Trends suggest that data breaches have hit an all-time high (according to ZDNet), with consumers are plagued with fear of their personal data falling into the wrong hands. As an example, new data from Incode shows that close to 1 in 5 (18 percent) of U.S. citizens would consider looking for a new job if the company they work at experienced a data breach.
The overall number of data compromises (1,862) is up more than 68 percent, compared to 2020 (1,108). This presents a troubling trend.
Furthermore, the top three types of information consumers in the U.S. are worried about getting leaked have been identified and each appears to be increasing in terms of the proportion of incidents:
- Financial data (61 percent).
- Personal Identification Information (53 percent).
- Credentials (51 percent).
Despite the hesitancy associated with personal data sharing, Ricardo Amper, CEO of Incode notes that consumers are more open to data sharing technology, especially when the value of the technology is explained.
Are ready to accept biometrics?
Amper says: “There are a lot of misconceptions about how facial recognition technology is currently used. However, despite the reported privacy mishaps and concerns, there is a true inclination among consumers to embrace this technology. Trust is essential and is often missing when consumers aren’t in the forefront of the conversation around privacy.”
In other words, certain biometric data capture is welcomed by people. The trick is a mix of explanation and understanding. According to Amper: “The individual must be put first, which means getting their consent. The more an individual feels that they can trust the technology, the more open they will be to using it in additional capacities.”
Consumers and privacy
With data security and privacy issues that do matter and which do resonate with consumers, Louis-Philippe Denis, Chief Legal & Privacy Officer, Hivestack has told Digital Journal there is caution around big business and data capture: “With ongoing discussions around the deprecation of third party cookies, how tech-giants handle data, and changes to international regulations and laws like GDPR, it’s safe to say that the conversation around data and privacy is louder and more urgent than ever before”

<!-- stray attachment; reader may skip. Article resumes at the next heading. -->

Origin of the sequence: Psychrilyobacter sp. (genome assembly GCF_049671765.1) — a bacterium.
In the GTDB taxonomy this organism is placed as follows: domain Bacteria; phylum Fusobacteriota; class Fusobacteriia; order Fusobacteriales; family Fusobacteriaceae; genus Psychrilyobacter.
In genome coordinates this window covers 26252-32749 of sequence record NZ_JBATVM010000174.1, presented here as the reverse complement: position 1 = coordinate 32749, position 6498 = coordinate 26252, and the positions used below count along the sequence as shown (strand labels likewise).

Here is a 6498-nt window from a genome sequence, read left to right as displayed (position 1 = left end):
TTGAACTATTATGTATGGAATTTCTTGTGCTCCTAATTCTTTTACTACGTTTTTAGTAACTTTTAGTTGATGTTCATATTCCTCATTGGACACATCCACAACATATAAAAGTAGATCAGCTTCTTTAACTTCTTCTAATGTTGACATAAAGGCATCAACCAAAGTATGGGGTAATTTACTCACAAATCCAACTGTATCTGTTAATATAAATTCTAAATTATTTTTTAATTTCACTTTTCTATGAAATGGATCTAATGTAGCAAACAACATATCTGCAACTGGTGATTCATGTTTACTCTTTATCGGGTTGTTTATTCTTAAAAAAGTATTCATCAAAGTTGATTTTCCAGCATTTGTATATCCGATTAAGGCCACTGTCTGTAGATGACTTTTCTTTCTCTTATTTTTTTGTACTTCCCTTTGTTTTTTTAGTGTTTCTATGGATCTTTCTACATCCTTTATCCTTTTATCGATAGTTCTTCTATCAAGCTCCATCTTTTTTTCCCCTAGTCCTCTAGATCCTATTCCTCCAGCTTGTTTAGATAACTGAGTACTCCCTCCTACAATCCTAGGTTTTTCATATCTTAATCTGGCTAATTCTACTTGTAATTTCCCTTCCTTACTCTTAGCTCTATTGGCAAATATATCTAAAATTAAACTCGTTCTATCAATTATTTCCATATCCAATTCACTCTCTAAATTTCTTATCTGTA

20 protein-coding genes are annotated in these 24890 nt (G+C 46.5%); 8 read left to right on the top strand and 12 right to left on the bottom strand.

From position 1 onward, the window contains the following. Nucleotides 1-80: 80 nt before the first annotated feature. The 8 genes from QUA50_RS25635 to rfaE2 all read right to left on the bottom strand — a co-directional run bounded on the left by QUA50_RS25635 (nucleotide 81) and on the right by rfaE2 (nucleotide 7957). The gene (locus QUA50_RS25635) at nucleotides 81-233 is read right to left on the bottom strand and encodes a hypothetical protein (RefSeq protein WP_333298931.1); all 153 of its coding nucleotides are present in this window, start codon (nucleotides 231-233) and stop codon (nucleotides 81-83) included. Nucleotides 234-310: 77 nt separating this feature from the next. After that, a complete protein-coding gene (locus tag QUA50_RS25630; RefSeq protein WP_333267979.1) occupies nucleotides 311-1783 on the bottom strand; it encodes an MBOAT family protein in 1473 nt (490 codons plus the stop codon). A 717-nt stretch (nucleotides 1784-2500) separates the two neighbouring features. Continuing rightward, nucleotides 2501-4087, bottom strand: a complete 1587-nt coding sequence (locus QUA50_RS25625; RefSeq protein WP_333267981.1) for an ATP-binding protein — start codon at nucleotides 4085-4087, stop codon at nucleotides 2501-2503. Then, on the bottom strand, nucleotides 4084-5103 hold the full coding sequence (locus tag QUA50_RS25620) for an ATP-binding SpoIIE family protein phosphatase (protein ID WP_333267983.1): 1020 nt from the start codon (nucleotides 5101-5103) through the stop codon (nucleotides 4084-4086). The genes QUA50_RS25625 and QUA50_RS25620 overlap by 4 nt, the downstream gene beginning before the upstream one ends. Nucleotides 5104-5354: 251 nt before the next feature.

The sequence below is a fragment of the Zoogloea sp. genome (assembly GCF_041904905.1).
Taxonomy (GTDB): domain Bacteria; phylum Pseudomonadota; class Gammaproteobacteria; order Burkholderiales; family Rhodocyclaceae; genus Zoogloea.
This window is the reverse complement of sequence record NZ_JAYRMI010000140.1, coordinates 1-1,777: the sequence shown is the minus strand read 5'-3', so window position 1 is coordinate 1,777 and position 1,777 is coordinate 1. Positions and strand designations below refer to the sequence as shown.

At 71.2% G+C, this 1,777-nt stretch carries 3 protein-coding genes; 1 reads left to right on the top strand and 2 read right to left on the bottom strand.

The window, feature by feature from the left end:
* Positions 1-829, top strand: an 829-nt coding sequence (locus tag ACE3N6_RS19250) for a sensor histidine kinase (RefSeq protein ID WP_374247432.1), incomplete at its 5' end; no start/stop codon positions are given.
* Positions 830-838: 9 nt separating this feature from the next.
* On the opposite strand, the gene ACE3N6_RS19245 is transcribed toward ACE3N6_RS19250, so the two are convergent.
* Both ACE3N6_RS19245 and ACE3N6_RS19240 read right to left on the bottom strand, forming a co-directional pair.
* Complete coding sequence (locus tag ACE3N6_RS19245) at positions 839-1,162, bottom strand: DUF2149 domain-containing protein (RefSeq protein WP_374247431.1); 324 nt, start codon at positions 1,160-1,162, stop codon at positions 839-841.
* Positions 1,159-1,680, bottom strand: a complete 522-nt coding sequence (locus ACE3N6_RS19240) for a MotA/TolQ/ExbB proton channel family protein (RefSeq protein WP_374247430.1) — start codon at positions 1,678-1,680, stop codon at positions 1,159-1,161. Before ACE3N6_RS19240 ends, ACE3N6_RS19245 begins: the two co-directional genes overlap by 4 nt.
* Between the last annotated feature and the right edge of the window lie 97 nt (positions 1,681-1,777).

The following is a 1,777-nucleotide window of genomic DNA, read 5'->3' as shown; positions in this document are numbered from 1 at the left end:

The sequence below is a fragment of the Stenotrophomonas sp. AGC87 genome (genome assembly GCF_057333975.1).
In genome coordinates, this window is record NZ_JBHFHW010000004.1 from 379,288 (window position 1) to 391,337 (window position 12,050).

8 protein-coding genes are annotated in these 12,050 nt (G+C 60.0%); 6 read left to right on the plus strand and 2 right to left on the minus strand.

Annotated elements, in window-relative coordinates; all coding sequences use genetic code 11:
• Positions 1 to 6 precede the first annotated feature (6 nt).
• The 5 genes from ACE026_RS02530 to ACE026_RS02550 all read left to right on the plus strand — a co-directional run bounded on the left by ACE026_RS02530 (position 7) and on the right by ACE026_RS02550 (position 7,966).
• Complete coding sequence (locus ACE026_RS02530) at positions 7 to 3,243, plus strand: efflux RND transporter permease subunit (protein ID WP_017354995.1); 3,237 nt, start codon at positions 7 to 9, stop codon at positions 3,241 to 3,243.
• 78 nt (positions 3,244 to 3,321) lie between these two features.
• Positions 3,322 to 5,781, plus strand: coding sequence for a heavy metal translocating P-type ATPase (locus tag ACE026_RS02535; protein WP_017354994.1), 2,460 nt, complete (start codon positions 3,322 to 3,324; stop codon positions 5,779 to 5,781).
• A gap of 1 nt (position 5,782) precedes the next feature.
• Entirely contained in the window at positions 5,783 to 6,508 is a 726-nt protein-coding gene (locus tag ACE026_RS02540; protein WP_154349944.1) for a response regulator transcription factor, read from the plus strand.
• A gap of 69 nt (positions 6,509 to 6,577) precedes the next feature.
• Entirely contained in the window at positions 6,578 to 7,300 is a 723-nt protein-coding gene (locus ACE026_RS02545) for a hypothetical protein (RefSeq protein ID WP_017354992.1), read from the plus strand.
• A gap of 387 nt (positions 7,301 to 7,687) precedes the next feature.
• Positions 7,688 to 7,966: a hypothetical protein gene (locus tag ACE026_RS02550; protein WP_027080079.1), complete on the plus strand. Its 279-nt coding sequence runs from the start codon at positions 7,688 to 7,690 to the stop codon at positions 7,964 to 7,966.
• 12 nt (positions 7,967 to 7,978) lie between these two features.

Denis adds: “Data privacy day serves as a timely reminder that advertisers, publishers, and adtech providers have clear responsibilities when it comes to transacting with data. Vigilance and consent are vital across the entire supply chain, and keeping this top of mind will ensure that all parties remain legally compliant and consumer-focused.”
Issues are creeping into the home space, Denis finds: “Digital out of home (DOOH) advertising, powered by programmatic buying, is uniquely positioned in this data privacy centric era as it leverages user behaviors at a large scale to connect brands with audiences at scale, also known as ‘one-to-many’ targeting. Instead of relying on deterministic matching or first-party IDs, programmatic DOOH uses modeling of probabilistic, historical mobile location data, thereby facilitating GDPR compliance. Advertisers are increasingly waking up to DOOH’s potential as an alternative to one-to-one targeting channels. That said, it remains key that the DOOH industry maintains a transparent, compliance-focused approach to data management, and a watchful eye on ongoing regulatory changes.”